We Still Live Here: Âs Nutayuneân (2011) Focuses on A Nearly Lost Language
What do you know about the Wampanoag tribe of Southeastern Massachusetts? If you know the Pilgrims would not have survived without them (a fact they lived to regret) than you know more than most Americans. The tribe is still in existence, and they have revived their ancient language, one that was nearly extinct.
Originally broadcast in November 2011, We Still Live Here: Âs Nutayuneân will be shown on Independent Lens (PBS) as an encore presentation this week (check local listings). Filmmaker Anne Makepeace has been making cross-cultural films for 25 years, and We Still Live Here: Âs Nutayuneân, her most recent work was awarded the Full Frame Inspiration Award in Durham and the Moving Mountains Prize at the Telluride MountainFilm.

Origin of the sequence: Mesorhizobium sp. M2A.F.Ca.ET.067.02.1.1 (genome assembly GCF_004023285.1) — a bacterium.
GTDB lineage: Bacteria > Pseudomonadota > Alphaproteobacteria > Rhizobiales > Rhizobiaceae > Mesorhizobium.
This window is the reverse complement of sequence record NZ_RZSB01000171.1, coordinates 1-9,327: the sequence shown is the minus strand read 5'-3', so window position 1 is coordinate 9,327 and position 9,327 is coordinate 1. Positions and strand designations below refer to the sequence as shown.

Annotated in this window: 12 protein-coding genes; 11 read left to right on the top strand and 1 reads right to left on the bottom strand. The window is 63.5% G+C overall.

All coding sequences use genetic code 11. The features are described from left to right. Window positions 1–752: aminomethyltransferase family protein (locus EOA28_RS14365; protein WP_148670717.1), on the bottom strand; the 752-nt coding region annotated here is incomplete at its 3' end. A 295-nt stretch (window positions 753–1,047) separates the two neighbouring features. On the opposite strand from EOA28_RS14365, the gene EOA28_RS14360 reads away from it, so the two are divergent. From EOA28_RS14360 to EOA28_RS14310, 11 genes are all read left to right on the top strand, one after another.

For many generations, there were no native speakers of the Wampanoag language, when Wampanoag social worker Jessie Little Doe and members of her community started a campaign that had never successfully been waged in the United States before: the revival of a lost American Indian language. Although not completely lost, it would take Jessie Little Doe’s journey that included a research fellowship at MIT, and “the discovery of a huge trove of documents written in Wampanoag, including deeds, contracts, and and entire translation of the King James Bible (published at Harvard in 1663)" to resuscitate it.
We Still Live Here: Âs Nutayuneân is a fascinating documentary that details how Jessie’s MIT colleagues and the Wampanoag community brought the language back to life. The community, by unlocking their ancestors’ language, rediscovered their history and culture, which is now being passed on to a new generation of children.